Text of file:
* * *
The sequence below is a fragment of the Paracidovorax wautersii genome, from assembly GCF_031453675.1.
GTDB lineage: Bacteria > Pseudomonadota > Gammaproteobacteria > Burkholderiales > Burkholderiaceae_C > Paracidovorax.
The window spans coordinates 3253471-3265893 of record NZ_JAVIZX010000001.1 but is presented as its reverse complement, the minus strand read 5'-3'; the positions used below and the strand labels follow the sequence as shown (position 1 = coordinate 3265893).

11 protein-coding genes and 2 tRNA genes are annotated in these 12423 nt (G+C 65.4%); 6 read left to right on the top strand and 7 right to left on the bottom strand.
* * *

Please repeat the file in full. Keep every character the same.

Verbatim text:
The sequence below is a fragment of the Paracidovorax wautersii genome, from assembly GCF_031453675.1.
GTDB lineage: Bacteria > Pseudomonadota > Gammaproteobacteria > Burkholderiales > Burkholderiaceae_C > Paracidovorax.
The window spans coordinates 3253471-3265893 of record NZ_JAVIZX010000001.1 but is presented as its reverse complement, the minus strand read 5'-3'; the positions used below and the strand labels follow the sequence as shown (position 1 = coordinate 3265893).

11 protein-coding genes and 2 tRNA genes are annotated in these 12423 nt (G+C 65.4%); 6 read left to right on the top strand and 7 right to left on the bottom strand.